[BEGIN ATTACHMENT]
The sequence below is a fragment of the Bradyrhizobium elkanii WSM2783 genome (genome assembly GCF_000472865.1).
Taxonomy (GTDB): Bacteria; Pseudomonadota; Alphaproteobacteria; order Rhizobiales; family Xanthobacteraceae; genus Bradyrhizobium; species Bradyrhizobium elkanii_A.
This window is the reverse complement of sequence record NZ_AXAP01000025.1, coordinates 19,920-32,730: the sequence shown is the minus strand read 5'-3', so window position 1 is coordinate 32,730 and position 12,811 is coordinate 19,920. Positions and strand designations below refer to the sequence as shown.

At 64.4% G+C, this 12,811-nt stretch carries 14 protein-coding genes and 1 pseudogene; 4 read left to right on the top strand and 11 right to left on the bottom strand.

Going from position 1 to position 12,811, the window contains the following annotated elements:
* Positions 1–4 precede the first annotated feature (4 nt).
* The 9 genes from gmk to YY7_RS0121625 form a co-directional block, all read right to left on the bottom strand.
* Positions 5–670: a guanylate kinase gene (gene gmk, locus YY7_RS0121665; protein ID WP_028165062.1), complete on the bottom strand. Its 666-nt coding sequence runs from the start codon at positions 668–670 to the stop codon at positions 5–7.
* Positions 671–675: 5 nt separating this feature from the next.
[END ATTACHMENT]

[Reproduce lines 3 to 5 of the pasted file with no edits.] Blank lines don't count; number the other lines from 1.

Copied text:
This window is the reverse complement of sequence record NZ_AXAP01000025.1, coordinates 19,920-32,730: the sequence shown is the minus strand read 5'-3', so window position 1 is coordinate 32,730 and position 12,811 is coordinate 19,920. Positions and strand designations below refer to the sequence as shown.

At 64.4% G+C, this 12,811-nt stretch carries 14 protein-coding genes and 1 pseudogene; 4 read left to right on the top strand and 11 right to left on the bottom strand.

Going from position 1 to position 12,811, the window contains the following annotated elements: